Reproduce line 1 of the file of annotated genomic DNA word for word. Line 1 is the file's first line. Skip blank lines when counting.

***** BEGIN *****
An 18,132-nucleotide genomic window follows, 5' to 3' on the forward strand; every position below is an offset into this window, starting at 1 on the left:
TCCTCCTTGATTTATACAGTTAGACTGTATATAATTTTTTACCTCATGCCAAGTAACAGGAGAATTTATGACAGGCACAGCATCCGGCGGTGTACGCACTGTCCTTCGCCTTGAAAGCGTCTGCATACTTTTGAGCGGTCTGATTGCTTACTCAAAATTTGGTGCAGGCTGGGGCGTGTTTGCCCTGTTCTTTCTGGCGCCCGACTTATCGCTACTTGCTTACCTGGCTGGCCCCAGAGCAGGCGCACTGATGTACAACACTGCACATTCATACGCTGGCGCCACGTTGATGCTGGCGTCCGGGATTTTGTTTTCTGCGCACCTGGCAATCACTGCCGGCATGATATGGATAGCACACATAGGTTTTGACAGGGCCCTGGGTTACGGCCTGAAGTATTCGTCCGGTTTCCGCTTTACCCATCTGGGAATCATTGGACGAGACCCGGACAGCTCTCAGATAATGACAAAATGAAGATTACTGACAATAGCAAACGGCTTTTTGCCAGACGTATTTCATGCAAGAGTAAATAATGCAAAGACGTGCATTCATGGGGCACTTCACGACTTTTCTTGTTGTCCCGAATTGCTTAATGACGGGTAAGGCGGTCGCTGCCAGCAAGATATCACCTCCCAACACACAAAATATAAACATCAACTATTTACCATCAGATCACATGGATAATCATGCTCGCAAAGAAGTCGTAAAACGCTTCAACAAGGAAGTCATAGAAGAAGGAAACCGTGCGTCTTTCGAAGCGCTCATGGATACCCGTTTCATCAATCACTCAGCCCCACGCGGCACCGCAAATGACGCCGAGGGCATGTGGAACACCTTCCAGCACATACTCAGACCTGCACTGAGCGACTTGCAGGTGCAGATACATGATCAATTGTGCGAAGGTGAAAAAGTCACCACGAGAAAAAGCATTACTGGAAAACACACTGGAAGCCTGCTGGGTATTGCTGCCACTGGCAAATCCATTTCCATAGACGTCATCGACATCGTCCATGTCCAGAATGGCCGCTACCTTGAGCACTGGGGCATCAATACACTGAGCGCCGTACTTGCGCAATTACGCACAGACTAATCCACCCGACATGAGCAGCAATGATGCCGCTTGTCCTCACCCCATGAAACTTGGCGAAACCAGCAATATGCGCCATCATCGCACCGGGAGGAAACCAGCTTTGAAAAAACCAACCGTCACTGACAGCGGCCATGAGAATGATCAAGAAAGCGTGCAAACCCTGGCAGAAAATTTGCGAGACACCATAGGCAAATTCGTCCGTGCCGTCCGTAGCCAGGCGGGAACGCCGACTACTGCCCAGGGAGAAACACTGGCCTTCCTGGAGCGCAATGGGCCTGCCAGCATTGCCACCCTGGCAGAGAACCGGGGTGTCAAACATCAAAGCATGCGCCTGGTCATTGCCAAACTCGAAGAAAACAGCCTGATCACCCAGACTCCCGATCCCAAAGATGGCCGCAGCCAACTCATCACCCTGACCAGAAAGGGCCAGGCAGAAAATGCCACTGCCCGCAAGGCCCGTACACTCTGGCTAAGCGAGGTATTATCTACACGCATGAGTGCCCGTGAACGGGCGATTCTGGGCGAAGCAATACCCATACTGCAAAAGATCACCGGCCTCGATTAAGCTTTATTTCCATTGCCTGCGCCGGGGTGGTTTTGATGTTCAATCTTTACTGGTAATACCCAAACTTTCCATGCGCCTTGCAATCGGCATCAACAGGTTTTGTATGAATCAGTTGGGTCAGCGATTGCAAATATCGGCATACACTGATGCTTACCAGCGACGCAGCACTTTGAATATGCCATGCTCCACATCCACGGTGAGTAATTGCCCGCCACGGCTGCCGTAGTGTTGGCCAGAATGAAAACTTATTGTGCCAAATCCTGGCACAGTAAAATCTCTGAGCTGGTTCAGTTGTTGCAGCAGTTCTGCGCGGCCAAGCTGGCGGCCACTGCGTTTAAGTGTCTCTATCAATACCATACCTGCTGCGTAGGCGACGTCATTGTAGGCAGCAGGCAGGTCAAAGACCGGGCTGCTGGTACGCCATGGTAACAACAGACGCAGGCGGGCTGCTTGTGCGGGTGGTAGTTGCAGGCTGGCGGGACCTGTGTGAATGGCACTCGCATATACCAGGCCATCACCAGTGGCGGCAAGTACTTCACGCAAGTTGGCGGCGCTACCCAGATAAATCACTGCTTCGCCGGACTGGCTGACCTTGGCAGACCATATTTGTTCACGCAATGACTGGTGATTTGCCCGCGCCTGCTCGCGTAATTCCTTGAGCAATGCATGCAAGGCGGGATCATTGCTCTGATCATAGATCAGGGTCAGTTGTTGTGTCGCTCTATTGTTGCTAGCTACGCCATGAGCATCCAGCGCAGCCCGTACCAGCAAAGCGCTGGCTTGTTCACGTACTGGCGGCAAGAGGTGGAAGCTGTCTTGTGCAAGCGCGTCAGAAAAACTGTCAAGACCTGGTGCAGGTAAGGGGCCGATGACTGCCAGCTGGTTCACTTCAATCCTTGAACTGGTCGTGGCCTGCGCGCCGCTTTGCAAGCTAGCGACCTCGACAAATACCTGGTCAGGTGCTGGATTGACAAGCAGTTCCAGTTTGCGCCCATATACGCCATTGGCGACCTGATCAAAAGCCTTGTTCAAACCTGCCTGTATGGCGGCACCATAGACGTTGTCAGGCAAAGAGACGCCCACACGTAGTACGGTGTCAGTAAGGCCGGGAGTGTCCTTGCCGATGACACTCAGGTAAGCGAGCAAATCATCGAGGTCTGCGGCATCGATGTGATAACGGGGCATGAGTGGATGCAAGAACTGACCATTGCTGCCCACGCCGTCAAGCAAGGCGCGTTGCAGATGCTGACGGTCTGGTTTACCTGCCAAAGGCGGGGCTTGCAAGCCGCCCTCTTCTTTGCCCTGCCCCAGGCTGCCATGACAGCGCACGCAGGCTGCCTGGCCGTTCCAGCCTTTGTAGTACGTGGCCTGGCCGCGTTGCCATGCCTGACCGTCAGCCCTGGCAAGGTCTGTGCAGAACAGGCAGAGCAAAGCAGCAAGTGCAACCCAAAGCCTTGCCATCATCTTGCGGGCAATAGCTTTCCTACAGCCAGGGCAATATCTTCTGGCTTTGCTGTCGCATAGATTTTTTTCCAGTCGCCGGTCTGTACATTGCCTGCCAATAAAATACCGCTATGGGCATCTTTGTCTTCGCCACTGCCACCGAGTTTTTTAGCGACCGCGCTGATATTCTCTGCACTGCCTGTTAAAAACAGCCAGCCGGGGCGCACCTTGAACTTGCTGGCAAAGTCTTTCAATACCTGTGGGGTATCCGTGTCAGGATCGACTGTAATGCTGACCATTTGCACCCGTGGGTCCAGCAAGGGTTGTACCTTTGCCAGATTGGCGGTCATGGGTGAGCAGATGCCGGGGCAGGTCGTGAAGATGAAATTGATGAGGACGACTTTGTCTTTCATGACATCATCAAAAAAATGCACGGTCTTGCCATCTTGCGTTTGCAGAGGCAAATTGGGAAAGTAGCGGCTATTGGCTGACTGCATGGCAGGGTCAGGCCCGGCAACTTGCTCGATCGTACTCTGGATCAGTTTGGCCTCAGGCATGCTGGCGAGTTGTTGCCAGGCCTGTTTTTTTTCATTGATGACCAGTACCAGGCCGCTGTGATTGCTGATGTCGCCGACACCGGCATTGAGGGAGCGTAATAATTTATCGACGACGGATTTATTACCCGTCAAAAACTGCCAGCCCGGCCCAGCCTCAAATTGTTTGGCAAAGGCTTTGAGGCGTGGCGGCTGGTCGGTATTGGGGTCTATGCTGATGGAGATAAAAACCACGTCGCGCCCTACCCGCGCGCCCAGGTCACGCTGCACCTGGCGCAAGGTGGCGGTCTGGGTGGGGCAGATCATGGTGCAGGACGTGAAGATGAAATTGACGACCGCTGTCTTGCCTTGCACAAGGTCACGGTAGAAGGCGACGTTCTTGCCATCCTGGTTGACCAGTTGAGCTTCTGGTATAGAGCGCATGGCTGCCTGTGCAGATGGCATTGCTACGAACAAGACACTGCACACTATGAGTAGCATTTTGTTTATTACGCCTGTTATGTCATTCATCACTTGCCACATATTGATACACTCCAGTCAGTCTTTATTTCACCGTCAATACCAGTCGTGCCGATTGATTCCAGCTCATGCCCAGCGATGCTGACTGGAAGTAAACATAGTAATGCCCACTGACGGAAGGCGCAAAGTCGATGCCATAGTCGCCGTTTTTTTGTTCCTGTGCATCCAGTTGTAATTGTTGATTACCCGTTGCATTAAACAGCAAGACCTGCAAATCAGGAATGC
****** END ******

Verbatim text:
An 18,132-nucleotide genomic window follows, 5' to 3' on the forward strand; every position below is an offset into this window, starting at 1 on the left: